The 10 Most Influential Retro Games: Pong (Atari, Stand-Alone Console)
Posted on Wednesday, December 5 @ 08:50:00 Eastern by KevinS"The 10 Most Influential Retro Games" is a feature series that will run daily for the next two weeks, between 12/3/12 to 12/14/12 on weekdays, with each day highlighting one of our ten picks in an unranked order. Follow our tagged page for Most Influential Retro Games to view the entire list. ~Ed. Nick
Do you remember your very first video game-related experience? If you're over 35 and started early, you might've had a Pong unit of some sort in your house. And if you've been playing games for any length of time and ever—ever—looked earlier than Super Mario Brothers, you might've even played the thing.
Back when playing games on a TV screen was little more than an accessory sold in Magnavox TV stores, Atari founder Nolan Bushnell was starting up a company to sell them. After supposedly playing the Odyssey prototype at the Consumer Electronics Show, new hire Al Alcorn was tasked with creating a basic game with a paddle, a ball, and a scoreboard. And damn, did he do a damn fine job, and in the process created the first successful arcade game.
Pong wasn't the first video arcade game, as Galaxy Game was played at Stanford and never mass-manufactured, while Computer Space was commercially available, both in 1971. But it was the first that a wide-spread audience really grabbed a hold of. First played by locals at Andy Capp's Tavern in Sunnyvale (near enough to Atari HQ), the basic back-and-forth tennis game debuted in 1972.
As the story goes, Alcorn was asked after a brief time to come in and fix the game; it had stopped taking quarters altogether. He rushed out and opened up the coin box only to find it filled completely. It wouldn't take quarters because it had no place to put them. After playing the machine themselves, that was the first moment that really cemented just how good a game Atari had in their hands.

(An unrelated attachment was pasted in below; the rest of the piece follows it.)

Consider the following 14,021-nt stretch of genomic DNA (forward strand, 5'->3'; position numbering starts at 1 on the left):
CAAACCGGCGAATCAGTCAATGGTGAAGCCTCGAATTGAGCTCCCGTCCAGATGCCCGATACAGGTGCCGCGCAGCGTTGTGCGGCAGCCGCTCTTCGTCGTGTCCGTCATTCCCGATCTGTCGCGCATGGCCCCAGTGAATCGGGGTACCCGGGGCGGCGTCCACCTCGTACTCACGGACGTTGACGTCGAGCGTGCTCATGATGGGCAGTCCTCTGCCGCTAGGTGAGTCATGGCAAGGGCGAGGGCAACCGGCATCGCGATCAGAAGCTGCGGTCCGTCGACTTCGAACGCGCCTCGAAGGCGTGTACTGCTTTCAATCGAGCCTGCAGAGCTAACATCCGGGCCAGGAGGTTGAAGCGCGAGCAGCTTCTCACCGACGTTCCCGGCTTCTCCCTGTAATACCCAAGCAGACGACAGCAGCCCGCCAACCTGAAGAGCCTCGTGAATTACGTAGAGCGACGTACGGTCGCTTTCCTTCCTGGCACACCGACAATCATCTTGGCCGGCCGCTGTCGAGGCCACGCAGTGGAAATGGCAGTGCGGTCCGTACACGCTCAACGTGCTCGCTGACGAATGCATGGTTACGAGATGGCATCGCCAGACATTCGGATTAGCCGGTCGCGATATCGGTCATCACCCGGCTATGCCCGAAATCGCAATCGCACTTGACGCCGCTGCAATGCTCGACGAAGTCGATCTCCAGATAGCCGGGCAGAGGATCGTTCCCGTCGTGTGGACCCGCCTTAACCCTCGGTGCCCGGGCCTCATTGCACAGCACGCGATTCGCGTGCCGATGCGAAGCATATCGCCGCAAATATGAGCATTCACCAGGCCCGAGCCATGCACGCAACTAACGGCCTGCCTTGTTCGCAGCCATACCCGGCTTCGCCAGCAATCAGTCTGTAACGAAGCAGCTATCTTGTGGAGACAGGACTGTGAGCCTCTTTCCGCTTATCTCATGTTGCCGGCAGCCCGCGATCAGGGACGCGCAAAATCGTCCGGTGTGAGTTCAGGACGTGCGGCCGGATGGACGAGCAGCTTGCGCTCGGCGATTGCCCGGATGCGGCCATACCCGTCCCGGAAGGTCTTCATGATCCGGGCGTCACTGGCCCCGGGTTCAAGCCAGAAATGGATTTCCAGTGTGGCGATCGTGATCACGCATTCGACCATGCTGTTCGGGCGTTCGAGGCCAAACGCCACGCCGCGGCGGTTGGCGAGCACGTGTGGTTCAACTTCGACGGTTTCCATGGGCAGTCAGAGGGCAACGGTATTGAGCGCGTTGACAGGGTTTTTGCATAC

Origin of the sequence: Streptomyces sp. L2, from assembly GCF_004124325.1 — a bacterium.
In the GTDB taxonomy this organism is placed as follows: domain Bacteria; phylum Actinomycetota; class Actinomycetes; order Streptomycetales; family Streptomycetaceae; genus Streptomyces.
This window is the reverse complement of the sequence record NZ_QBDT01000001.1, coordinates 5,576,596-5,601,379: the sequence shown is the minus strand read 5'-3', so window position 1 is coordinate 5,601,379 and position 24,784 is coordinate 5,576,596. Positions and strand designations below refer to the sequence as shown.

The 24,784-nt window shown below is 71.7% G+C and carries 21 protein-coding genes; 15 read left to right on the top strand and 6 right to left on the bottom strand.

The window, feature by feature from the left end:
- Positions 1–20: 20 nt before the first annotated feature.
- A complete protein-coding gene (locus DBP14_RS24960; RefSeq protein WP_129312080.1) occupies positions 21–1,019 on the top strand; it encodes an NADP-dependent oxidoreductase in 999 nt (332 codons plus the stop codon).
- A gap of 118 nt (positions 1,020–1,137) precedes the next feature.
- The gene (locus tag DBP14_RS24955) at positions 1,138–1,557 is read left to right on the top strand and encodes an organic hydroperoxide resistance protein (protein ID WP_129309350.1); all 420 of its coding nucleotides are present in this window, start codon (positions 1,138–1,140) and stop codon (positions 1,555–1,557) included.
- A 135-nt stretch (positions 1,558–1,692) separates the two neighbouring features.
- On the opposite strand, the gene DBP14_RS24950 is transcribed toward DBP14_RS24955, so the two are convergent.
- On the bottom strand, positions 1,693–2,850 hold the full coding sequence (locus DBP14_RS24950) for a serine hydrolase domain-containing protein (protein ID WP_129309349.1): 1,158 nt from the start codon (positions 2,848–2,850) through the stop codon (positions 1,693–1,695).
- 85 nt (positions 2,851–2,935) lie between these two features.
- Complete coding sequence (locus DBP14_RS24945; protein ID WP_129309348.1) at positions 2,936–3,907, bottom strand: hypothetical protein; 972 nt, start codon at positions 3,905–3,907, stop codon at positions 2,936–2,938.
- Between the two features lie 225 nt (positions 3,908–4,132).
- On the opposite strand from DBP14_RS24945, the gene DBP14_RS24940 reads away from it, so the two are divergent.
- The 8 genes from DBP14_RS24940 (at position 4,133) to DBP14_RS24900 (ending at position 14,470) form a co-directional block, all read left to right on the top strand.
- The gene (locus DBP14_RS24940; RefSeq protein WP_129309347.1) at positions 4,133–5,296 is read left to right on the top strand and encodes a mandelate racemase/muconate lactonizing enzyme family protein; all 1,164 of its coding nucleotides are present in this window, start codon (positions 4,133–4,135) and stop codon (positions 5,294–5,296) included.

After its release in arcades, Atari wanted to find a way to bring the experience home, and with some mechanical wrangling they released the stand-alone home console in 1975 (under the "Sears Tele-Game" moniker). It was a smash hit, eventually spawning sequels like Quadrapong and Pong Doubles to allow more players, but again, it should be made known that no matter the version, Pong wasn't even the first interactive video tennis game; Tennis For Two was a show piece for the Brookhaven National Laboratory in New York in 1958, and Magnavox's Odyssey console—the first official "video game console"—had a tennis game included in its release in 1972.
What made Atari stand alone was Pong, and what Pong created ended up being more than just a game. Nolan Bushnell's vision of taking this game—and the television game as a platform—was what made the game such a success. It wasn't marketed as a strictly niche product, but as a toy and game the entire family could play with. It was entirely different from any other game they could play. Monopoly had a significant amount of strategy and could lead to too much conflict. Clue was a cognitive specialty. Classic games like Chess and Checkers were entirely down to the quality of the player, where adults had a distinct advantage.
What Pong brought to games as a medium was balance: Everybody had the same controller, the same basic up or down (and English, or ball trajectory) movements. It was based entirely on reflex. Speaking as a kid who played games of this nature with adults, this was a more level playing ground than anything before it.
And more than that, after the successful launch of the industry, all kinds of other games exploded from the minds of young, talented programmers and designers. New genres were created, new worlds were opened to exploration—hell, it was almost as if Atari had recreated the film industry. They didn't bring video gaming to square one… they took it to step two. Pong is responsible for grabbing the world's attention in a way nothing had before and gave every other potential developer a new way to share a fun time. And that is why it's one of the most influential games in history.